Today's post is not about how to measure the ROI of your Social Media Strategy, it's about how you can think differently about the value of relationships. And hopefully this post will encourage you to think as creatively as you can about the value of your relationships with your customers or clients.

Instead of regarding each relationship as a sale, perhaps you can think of your customers as a potential auxiliary marketing or sales force. Every time you you take a moment to speak with a person - face-to-face or online - you are recruiting a potential advocate.

If you have already made a sale, taking time out of your day to talk to that client could equal the value of another sale, when that client is impressed enough to bring a friend to you.

The people who connect with you online were at least motivated to click a button once. With every interaction, try to *at least* motivate them to click a button again. Digg, Retweet, "Like" "Rate this post" - each post you make, each time you talk, are people motivated to *share* that post?

The people who follow you are the people who can tell the world about your business.

Your Social Media Strategy should seek at every turn to turn those people loose on the world to talk about you and your business in the most glowing of terms.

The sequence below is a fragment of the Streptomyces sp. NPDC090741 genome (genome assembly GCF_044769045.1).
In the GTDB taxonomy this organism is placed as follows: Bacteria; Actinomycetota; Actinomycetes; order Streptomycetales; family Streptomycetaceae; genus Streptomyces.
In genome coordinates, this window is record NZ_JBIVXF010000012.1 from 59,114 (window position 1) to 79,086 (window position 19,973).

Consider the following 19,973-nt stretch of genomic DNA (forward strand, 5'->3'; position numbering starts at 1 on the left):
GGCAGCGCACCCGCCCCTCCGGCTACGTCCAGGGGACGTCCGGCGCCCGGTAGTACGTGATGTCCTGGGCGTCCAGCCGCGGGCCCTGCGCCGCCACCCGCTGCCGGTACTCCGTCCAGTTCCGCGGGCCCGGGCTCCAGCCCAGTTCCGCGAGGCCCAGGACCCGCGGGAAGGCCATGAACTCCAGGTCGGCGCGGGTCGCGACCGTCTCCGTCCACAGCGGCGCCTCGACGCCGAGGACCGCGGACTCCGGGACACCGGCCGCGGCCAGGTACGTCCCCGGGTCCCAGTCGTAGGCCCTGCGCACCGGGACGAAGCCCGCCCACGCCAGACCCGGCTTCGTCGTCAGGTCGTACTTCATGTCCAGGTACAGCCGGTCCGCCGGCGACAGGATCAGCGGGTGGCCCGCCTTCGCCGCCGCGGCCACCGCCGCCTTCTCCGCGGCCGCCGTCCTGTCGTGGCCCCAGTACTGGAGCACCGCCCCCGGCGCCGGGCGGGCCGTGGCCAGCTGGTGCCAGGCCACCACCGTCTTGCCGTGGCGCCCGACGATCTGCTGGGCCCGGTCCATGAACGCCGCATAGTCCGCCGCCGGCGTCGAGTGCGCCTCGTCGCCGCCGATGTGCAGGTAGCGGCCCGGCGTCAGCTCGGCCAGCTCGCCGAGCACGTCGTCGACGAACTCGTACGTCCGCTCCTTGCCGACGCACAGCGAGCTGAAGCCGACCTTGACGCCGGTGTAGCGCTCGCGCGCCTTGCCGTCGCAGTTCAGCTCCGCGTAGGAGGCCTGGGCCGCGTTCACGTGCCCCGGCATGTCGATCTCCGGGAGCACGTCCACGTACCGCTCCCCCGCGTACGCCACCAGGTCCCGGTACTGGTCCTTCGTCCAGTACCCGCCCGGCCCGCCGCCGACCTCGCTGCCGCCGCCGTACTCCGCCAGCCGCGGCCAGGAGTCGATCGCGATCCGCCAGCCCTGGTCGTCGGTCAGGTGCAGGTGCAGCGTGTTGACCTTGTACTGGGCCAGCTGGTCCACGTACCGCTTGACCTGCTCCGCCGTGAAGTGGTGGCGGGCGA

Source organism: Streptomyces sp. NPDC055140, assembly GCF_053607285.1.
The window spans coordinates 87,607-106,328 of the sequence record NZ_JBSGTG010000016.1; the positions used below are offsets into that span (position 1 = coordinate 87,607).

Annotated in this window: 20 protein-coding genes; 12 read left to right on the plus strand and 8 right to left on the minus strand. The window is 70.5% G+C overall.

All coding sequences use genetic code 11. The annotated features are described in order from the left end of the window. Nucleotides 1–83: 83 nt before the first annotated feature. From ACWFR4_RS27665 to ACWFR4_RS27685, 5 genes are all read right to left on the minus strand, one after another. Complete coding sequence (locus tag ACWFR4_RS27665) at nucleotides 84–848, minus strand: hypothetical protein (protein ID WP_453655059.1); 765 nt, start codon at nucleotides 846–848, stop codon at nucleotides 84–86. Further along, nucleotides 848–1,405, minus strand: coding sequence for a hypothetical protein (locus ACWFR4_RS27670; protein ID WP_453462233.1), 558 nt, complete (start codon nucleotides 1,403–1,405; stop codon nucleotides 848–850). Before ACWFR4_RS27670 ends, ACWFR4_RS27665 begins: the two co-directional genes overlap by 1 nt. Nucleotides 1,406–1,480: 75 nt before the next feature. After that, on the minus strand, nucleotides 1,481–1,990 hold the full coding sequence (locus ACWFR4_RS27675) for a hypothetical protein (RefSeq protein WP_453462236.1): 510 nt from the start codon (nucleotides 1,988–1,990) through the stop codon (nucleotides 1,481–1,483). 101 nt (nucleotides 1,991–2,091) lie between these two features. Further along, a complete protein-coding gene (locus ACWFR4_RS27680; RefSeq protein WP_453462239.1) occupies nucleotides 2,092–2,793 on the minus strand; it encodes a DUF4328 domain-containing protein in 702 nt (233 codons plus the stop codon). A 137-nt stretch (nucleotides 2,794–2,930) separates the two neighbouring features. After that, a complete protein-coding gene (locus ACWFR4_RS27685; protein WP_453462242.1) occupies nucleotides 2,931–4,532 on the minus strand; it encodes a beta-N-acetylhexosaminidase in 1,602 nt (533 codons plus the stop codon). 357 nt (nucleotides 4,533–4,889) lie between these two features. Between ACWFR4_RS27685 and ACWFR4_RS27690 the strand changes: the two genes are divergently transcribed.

There's no punchline here - the value of each relationship you form is as priceless as you make it.

Monday, March 8, 2010

The True Value of Social Media - What's Most Important to You?

If you own your own business, then you know that every day is a juggling act. You are the Business Development Department, and the Billing Department, you are responsible for creating strategies, executing tactics. You are the business.

And now you're looking at Social Media as a low-cost way to market a business that you love. You want to communicate your passion about your business to other people, so they can feel how much you love what you do and how much you can help them.

But Social Media isn't as simple as an advertising campaign or a promotional special. There is no single one-to-one ratio for Social Media. And the more you read about it, the more it looks like a lot of work for nothing. So you have to ask yourself - what is the value of Social Media to your business?

To answer this question, I propose one of my own.

What's Most Important to You?

This is not a silly question. It's a difficult and complex question, wrapped in a few simple words.

Write down a few things that you do almost every day: Read Email; Pay Bills; Talk to Customers. Next to each of these tasks, write down *why* you do that task. Don't be clever - be honest. You talk to customers so that they will buy your product, or pay a bill. You read your email to find out what needs to get done. Look at each task without delusion. Pretend you have to explain the why of each task to an alien.

At the bottom of your list note the commonalities of the reasons. Maybe you write "To Make Sales" four times, or "To Make Money" or "To Get the Product to Market". This is what is most important to you.